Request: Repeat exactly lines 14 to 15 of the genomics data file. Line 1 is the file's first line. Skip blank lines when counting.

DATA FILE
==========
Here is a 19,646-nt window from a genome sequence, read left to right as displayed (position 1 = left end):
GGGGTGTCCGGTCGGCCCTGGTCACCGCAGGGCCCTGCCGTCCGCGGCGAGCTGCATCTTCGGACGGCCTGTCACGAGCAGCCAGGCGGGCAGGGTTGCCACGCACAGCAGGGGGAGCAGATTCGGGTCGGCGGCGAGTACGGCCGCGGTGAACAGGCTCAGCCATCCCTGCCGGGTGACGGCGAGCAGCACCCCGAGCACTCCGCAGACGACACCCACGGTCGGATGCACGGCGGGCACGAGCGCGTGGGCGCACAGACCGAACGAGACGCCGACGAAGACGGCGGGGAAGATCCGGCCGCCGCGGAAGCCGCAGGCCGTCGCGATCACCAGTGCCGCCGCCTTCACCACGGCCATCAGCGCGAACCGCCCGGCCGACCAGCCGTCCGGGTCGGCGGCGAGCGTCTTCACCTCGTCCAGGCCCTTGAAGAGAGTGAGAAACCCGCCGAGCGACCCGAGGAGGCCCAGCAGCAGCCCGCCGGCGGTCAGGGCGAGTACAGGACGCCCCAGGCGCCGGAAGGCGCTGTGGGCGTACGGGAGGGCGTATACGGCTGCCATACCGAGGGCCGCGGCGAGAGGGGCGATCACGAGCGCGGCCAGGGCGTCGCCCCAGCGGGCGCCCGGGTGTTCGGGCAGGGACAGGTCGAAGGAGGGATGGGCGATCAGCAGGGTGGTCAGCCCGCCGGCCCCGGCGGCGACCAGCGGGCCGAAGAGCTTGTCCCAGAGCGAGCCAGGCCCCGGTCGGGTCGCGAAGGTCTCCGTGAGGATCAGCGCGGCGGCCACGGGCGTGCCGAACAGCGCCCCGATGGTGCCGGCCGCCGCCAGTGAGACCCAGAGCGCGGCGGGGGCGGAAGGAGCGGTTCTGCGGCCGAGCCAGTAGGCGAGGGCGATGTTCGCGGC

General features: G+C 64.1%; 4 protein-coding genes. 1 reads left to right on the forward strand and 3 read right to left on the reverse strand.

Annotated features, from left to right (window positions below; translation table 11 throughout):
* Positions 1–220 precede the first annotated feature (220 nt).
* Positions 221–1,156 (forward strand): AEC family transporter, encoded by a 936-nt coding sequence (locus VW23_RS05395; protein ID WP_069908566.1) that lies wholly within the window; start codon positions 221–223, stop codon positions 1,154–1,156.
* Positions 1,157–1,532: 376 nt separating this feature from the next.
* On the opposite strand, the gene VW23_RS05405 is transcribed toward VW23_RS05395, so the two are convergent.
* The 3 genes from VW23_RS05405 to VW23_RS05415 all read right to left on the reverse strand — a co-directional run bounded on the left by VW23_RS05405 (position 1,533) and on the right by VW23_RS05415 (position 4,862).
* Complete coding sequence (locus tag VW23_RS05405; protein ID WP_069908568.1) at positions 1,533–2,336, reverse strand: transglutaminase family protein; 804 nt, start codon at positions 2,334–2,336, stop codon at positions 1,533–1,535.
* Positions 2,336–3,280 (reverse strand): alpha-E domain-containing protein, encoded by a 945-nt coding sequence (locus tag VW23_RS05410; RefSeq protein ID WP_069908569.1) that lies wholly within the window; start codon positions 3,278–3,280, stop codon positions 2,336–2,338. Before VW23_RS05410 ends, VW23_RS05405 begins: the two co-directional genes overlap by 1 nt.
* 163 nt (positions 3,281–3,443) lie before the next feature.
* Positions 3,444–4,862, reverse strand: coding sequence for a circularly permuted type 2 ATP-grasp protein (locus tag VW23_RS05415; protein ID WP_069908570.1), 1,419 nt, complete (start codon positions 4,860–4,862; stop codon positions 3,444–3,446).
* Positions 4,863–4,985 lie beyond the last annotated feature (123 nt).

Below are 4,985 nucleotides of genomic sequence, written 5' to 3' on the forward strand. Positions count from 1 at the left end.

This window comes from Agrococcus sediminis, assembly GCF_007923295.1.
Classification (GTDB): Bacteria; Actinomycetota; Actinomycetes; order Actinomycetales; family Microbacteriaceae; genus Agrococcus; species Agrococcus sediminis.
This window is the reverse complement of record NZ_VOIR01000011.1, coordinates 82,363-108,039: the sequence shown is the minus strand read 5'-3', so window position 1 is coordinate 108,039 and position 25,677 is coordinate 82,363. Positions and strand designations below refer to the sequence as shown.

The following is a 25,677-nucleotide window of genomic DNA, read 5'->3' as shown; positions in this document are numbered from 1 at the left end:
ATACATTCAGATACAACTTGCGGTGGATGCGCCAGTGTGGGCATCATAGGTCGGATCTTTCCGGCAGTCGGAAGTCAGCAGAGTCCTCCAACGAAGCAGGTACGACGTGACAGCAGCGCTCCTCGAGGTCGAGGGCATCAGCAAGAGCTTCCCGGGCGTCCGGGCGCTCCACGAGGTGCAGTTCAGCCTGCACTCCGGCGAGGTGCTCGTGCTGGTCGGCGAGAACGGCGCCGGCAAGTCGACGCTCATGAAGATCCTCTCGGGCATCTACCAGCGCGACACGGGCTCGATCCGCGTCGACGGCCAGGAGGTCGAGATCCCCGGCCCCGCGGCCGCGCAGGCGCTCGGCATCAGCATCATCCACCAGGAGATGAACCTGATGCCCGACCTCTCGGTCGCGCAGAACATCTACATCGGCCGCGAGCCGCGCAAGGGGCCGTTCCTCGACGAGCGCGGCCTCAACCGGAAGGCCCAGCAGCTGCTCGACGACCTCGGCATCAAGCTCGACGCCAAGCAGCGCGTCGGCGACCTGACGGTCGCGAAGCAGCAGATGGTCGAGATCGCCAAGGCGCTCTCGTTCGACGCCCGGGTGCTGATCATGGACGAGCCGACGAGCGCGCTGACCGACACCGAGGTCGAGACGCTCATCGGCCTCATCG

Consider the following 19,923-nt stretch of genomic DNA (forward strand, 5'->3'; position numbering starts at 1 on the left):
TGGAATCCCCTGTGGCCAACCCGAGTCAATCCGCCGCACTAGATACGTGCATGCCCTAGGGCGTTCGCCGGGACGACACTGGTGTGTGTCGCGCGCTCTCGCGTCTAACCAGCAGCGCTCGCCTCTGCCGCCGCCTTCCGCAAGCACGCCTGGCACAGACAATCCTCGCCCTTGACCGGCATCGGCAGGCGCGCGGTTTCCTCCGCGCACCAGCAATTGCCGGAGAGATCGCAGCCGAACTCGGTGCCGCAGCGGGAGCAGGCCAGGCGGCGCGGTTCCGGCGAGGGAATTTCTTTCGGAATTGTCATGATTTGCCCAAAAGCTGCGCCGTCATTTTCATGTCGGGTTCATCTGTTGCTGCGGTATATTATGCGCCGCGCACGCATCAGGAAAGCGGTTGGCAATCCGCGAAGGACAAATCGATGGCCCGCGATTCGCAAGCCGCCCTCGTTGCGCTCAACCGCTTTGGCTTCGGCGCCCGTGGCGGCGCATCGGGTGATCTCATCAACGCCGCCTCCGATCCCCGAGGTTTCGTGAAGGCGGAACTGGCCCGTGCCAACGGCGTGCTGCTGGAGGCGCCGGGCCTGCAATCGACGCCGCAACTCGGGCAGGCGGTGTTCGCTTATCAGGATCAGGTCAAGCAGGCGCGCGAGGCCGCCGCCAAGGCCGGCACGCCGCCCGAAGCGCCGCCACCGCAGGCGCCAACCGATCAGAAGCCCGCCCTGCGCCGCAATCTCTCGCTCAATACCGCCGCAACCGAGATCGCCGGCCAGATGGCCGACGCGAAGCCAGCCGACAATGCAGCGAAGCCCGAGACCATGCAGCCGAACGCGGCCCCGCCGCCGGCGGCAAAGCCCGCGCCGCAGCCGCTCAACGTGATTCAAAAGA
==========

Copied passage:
* Positions 4,863–4,985 lie beyond the last annotated feature (123 nt).

Below are 4,985 nucleotides of genomic sequence, written 5' to 3' on the forward strand. Positions count from 1 at the left end.